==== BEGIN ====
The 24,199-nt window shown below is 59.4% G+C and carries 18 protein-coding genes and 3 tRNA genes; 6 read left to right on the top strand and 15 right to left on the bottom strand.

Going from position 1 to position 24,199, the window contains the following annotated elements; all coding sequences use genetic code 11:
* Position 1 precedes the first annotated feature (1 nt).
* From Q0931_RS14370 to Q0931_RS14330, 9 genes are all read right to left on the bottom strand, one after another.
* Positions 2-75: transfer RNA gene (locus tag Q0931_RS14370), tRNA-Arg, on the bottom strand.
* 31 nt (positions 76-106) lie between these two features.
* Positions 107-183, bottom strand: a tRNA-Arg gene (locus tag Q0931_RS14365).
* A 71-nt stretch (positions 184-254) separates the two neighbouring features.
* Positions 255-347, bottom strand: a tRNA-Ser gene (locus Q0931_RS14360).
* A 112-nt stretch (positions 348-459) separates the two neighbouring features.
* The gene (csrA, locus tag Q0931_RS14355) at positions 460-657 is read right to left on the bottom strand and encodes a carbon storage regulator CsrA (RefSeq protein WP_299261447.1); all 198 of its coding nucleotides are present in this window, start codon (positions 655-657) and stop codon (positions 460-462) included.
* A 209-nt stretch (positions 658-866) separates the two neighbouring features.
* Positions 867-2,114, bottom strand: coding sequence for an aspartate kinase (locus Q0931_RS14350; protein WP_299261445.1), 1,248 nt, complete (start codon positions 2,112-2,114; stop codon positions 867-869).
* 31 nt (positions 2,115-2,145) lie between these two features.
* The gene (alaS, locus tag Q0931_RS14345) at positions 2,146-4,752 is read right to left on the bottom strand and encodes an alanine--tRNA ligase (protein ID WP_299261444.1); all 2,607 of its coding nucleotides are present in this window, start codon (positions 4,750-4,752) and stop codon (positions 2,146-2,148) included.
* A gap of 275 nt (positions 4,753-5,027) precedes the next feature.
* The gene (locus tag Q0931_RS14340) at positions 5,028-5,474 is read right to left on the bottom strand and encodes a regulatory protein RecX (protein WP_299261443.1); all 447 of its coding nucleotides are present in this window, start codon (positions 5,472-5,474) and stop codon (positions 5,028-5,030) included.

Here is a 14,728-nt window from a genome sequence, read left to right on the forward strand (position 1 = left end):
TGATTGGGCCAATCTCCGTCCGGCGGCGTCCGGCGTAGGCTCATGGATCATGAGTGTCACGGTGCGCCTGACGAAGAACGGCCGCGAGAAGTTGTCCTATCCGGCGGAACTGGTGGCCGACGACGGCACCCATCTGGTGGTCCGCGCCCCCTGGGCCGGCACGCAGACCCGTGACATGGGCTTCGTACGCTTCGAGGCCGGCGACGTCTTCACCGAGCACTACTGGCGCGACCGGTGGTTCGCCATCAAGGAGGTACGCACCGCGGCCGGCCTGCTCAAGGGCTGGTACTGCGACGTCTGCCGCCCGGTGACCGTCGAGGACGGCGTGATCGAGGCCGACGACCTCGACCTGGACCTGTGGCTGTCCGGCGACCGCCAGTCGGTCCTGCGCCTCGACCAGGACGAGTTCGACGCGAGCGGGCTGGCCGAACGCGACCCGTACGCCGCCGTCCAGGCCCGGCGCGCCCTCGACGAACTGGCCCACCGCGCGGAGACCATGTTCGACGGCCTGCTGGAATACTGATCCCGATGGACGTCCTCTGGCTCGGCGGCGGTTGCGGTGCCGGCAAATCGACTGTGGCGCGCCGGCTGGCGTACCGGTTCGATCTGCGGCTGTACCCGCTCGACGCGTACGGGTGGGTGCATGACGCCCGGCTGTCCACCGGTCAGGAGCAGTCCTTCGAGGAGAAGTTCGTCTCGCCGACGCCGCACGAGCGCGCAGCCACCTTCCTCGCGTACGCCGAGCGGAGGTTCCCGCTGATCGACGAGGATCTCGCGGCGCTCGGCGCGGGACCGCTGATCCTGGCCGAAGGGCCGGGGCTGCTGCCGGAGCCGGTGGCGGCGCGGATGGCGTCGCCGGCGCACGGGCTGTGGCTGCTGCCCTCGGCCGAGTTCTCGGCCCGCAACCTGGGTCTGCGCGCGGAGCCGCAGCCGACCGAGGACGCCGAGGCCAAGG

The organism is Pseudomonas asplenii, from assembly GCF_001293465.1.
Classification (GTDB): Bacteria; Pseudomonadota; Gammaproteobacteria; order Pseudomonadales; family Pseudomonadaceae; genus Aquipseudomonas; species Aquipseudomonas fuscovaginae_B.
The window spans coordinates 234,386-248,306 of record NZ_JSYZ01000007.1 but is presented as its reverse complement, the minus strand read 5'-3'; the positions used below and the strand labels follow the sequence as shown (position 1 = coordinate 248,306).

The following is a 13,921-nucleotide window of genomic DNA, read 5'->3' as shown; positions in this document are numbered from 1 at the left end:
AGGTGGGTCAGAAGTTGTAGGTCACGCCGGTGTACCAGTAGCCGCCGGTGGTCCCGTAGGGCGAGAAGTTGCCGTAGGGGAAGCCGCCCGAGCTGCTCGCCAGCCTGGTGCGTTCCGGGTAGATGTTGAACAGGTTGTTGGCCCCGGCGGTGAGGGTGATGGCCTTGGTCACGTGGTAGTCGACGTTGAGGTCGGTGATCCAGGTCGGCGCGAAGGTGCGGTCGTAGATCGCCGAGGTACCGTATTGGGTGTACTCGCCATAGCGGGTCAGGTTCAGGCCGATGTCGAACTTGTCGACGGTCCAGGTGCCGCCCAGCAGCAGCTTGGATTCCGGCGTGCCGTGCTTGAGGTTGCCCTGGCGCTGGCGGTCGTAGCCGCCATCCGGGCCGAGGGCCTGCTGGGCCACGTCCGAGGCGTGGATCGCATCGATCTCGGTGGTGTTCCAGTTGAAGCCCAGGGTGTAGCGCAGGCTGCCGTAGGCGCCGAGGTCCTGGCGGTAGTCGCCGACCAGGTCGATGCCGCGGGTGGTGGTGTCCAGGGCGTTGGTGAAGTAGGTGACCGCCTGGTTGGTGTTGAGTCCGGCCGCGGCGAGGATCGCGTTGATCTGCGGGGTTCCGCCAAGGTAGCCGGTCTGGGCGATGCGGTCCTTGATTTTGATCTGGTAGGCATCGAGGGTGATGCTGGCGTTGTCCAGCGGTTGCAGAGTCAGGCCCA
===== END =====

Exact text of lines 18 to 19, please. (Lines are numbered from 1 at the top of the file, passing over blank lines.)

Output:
Here is a 14,728-nt window from a genome sequence, read left to right on the forward strand (position 1 = left end):
TGATTGGGCCAATCTCCGTCCGGCGGCGTCCGGCGTAGGCTCATGGATCATGAGTGTCACGGTGCGCCTGACGAAGAACGGCCGCGAGAAGTTGTCCTATCCGGCGGAACTGGTGGCCGACGACGGCACCCATCTGGTGGTCCGCGCCCCCTGGGCCGGCACGCAGACCCGTGACATGGGCTTCGTACGCTTCGAGGCCGGCGACGTCTTCACCGAGCACTACTGGCGCGACCGGTGGTTCGCCATCAAGGAGGTACGCACCGCGGCCGGCCTGCTCAAGGGCTGGTACTGCGACGTCTGCCGCCCGGTGACCGTCGAGGACGGCGTGATCGAGGCCGACGACCTCGACCTGGACCTGTGGCTGTCCGGCGACCGCCAGTCGGTCCTGCGCCTCGACCAGGACGAGTTCGACGCGAGCGGGCTGGCCGAACGCGACCCGTACGCCGCCGTCCAGGCCCGGCGCGCCCTCGACGAACTGGCCCACCGCGCGGAGACCATGTTCGACGGCCTGCTGGAATACTGATCCCGATGGACGTCCTCTGGCTCGGCGGCGGTTGCGGTGCCGGCAAATCGACTGTGGCGCGCCGGCTGGCGTACCGGTTCGATCTGCGGCTGTACCCGCTCGACGCGTACGGGTGGGTGCATGACGCCCGGCTGTCCACCGGTCAGGAGCAGTCCTTCGAGGAGAAGTTCGTCTCGCCGACGCCGCACGAGCGCGCAGCCACCTTCCTCGCGTACGCCGAGCGGAGGTTCCCGCTGATCGACGAGGATCTCGCGGCGCTCGGCGCGGGACCGCTGATCCTGGCCGAAGGGCCGGGGCTGCTGCCGGAGCCGGTGGCGGCGCGGATGGCGTCGCCGGCGCACGGGCTGTGGCTGCTGCCCTCGGCCGAGTTCTCGGCCCGCAACCTGGGTCTGCGCGCGGAGCCGCAGCCGACCGAGGACGCCGAGGCCAAGG